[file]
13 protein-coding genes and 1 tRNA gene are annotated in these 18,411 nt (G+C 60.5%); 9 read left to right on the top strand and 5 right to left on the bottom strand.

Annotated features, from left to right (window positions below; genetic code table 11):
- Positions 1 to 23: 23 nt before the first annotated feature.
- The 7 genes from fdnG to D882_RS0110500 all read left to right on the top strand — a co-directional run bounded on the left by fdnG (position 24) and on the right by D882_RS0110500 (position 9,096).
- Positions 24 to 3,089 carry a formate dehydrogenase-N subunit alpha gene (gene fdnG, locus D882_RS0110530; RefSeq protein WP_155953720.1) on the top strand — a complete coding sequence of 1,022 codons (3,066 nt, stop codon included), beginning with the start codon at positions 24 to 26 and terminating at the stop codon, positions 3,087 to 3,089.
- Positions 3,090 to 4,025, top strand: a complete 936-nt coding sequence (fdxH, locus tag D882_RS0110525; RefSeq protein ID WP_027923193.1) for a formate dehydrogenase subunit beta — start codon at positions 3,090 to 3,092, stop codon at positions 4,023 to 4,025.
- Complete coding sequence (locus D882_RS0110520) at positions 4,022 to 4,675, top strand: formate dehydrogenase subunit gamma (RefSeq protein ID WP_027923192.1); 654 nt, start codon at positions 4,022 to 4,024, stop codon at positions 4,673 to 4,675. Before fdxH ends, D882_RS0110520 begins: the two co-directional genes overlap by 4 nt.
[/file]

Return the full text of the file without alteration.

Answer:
13 protein-coding genes and 1 tRNA gene are annotated in these 18,411 nt (G+C 60.5%); 9 read left to right on the top strand and 5 right to left on the bottom strand.

Annotated features, from left to right (window positions below; genetic code table 11):
- Positions 1 to 23: 23 nt before the first annotated feature.
- The 7 genes from fdnG to D882_RS0110500 all read left to right on the top strand — a co-directional run bounded on the left by fdnG (position 24) and on the right by D882_RS0110500 (position 9,096).
- Positions 24 to 3,089 carry a formate dehydrogenase-N subunit alpha gene (gene fdnG, locus D882_RS0110530; RefSeq protein WP_155953720.1) on the top strand — a complete coding sequence of 1,022 codons (3,066 nt, stop codon included), beginning with the start codon at positions 24 to 26 and terminating at the stop codon, positions 3,087 to 3,089.
- Positions 3,090 to 4,025, top strand: a complete 936-nt coding sequence (fdxH, locus tag D882_RS0110525; RefSeq protein ID WP_027923193.1) for a formate dehydrogenase subunit beta — start codon at positions 3,090 to 3,092, stop codon at positions 4,023 to 4,025.
- Complete coding sequence (locus D882_RS0110520) at positions 4,022 to 4,675, top strand: formate dehydrogenase subunit gamma (RefSeq protein ID WP_027923192.1); 654 nt, start codon at positions 4,022 to 4,024, stop codon at positions 4,673 to 4,675. Before fdxH ends, D882_RS0110520 begins: the two co-directional genes overlap by 4 nt.